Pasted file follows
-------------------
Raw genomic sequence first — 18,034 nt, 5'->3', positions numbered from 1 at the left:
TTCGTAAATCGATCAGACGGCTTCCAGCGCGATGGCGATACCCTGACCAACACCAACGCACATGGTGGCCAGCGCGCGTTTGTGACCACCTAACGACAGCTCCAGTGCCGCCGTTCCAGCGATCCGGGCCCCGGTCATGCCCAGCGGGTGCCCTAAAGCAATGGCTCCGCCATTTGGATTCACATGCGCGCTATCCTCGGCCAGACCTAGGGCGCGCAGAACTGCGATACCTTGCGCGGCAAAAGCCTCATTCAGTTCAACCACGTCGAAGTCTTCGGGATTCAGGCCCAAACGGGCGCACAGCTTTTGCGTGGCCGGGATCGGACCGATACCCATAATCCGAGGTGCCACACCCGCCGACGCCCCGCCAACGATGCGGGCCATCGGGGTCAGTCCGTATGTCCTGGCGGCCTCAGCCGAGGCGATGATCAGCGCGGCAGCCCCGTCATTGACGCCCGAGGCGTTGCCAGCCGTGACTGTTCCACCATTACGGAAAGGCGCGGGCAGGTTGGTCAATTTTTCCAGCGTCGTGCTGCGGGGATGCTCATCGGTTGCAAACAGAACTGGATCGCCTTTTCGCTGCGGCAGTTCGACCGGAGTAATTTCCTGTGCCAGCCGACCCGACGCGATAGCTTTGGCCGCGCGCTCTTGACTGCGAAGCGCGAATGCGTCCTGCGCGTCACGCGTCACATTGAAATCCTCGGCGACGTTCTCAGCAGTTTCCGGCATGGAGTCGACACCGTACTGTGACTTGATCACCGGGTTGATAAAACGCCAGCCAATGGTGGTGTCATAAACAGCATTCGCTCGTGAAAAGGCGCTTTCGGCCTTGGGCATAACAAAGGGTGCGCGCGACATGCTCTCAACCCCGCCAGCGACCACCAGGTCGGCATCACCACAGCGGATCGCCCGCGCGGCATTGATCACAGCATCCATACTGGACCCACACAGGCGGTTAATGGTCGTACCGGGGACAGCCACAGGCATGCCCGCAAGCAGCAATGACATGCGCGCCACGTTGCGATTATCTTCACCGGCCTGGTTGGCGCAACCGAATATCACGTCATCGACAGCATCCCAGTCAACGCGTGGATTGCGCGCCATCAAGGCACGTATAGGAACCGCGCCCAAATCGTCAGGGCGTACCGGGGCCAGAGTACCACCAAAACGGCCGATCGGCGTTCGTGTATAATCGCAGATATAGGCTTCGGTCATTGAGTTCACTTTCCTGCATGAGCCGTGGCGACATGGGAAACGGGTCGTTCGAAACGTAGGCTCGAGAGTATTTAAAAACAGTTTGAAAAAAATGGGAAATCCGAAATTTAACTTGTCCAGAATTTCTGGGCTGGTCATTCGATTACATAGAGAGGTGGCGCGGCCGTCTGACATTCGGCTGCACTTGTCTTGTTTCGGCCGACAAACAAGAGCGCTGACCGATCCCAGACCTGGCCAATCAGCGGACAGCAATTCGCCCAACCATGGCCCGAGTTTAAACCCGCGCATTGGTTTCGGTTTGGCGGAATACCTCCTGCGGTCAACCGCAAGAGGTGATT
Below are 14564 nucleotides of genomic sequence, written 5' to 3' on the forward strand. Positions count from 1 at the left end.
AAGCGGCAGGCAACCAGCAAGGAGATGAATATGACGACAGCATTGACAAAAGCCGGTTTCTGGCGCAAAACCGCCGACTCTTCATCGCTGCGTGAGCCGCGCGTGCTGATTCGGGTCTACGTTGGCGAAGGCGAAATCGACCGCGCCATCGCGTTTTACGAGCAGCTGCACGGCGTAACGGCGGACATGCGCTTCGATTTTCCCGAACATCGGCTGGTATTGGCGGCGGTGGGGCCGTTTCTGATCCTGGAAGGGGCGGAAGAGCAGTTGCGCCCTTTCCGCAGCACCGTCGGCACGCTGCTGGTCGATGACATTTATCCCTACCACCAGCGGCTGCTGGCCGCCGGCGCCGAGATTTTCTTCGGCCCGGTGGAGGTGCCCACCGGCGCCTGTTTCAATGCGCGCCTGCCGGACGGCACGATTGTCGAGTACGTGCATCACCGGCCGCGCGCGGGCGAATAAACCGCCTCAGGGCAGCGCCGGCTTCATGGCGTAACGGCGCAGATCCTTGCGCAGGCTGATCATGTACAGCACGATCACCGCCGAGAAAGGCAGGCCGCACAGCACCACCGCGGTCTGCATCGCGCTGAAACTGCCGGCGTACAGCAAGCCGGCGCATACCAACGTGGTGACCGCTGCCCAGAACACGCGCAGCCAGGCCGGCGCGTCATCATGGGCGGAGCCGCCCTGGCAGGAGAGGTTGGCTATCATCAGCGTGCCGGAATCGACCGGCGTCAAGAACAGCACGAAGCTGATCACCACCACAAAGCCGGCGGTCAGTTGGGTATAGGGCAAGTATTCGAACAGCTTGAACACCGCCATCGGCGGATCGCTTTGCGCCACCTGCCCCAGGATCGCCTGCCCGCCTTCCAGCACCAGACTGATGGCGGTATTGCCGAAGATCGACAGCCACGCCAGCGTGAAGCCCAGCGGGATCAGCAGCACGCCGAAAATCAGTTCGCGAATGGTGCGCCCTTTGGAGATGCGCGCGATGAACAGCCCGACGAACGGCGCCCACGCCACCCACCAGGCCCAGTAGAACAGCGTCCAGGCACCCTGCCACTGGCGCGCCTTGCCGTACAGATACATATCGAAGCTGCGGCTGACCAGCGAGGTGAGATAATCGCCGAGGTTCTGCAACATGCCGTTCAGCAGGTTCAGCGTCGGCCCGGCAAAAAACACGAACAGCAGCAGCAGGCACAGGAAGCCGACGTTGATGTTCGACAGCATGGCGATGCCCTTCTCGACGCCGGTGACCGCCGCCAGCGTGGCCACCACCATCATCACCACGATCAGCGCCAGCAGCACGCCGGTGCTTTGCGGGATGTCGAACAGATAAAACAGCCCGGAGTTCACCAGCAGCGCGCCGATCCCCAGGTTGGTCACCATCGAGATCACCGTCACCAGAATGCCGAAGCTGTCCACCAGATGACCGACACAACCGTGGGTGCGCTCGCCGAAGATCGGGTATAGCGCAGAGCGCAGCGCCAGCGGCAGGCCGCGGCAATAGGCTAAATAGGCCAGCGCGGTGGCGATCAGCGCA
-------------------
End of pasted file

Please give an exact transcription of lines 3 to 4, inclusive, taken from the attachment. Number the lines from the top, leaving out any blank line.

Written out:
Below are 14564 nucleotides of genomic sequence, written 5' to 3' on the forward strand. Positions count from 1 at the left end.
AAGCGGCAGGCAACCAGCAAGGAGATGAATATGACGACAGCATTGACAAAAGCCGGTTTCTGGCGCAAAACCGCCGACTCTTCATCGCTGCGTGAGCCGCGCGTGCTGATTCGGGTCTACGTTGGCGAAGGCGAAATCGACCGCGCCATCGCGTTTTACGAGCAGCTGCACGGCGTAACGGCGGACATGCGCTTCGATTTTCCCGAACATCGGCTGGTATTGGCGGCGGTGGGGCCGTTTCTGATCCTGGAAGGGGCGGAAGAGCAGTTGCGCCCTTTCCGCAGCACCGTCGGCACGCTGCTGGTCGATGACATTTATCCCTACCACCAGCGGCTGCTGGCCGCCGGCGCCGAGATTTTCTTCGGCCCGGTGGAGGTGCCCACCGGCGCCTGTTTCAATGCGCGCCTGCCGGACGGCACGATTGTCGAGTACGTGCATCACCGGCCGCGCGCGGGCGAATAAACCGCCTCAGGGCAGCGCCGGCTTCATGGCGTAACGGCGCAGATCCTTGCGCAGGCTGATCATGTACAGCACGATCACCGCCGAGAAAGGCAGGCCGCACAGCACCACCGCGGTCTGCATCGCGCTGAAACTGCCGGCGTACAGCAAGCCGGCGCATACCAACGTGGTGACCGCTGCCCAGAACACGCGCAGCCAGGCCGGCGCGTCATCATGGGCGGAGCCGCCCTGGCAGGAGAGGTTGGCTATCATCAGCGTGCCGGAATCGACCGGCGTCAAGAACAGCACGAAGCTGATCACCACCACAAAGCCGGCGGTCAGTTGGGTATAGGGCAAGTATTCGAACAGCTTGAACACCGCCATCGGCGGATCGCTTTGCGCCACCTGCCCCAGGATCGCCTGCCCGCCTTCCAGCACCAGACTGATGGCGGTATTGCCGAAGATCGACAGCCACGCCAGCGTGAAGCCCAGCGGGATCAGCAGCACGCCGAAAATCAGTTCGCGAATGGTGCGCCCTTTGGAGATGCGCGCGATGAACAGCCCGACGAACGGCGCCCACGCCACCCACCAGGCCCAGTAGAACAGCGTCCAGGCACCCTGCCACTGGCGCGCCTTGCCGTACAGATACATATCGAAGCTGCGGCTGACCAGCGAGGTGAGATAATCGCCGAGGTTCTGCAACATGCCGTTCAGCAGGTTCAGCGTCGGCCCGGCAAAAAACACGAACAGCAGCAGCAGGCACAGGAAGCCGACGTTGATGTTCGACAGCATGGCGATGCCCTTCTCGACGCCGGTGACCGCCGCCAGCGTGGCCACCACCATCATCACCACGATCAGCGCCAGCAGCACGCCGGTGCTTTGCGGGATGTCGAACAGATAAAACAGCCCGGAGTTCACCAGCAGCGCGCCGATCCCCAGGTTGGTCACCATCGAGATCACCGTCACCAGAATGCCGAAGCTGTCCACCAGATGACCGACACAACCGTGGGTGCGCTCGCCGAAGATCGGGTATAGCGCAGAGCGCAGCGCCAGCGGCAGGCCGCGGCAATAGGCTAAATAGGCCAGCGCGGTGGCGATCAGCGCA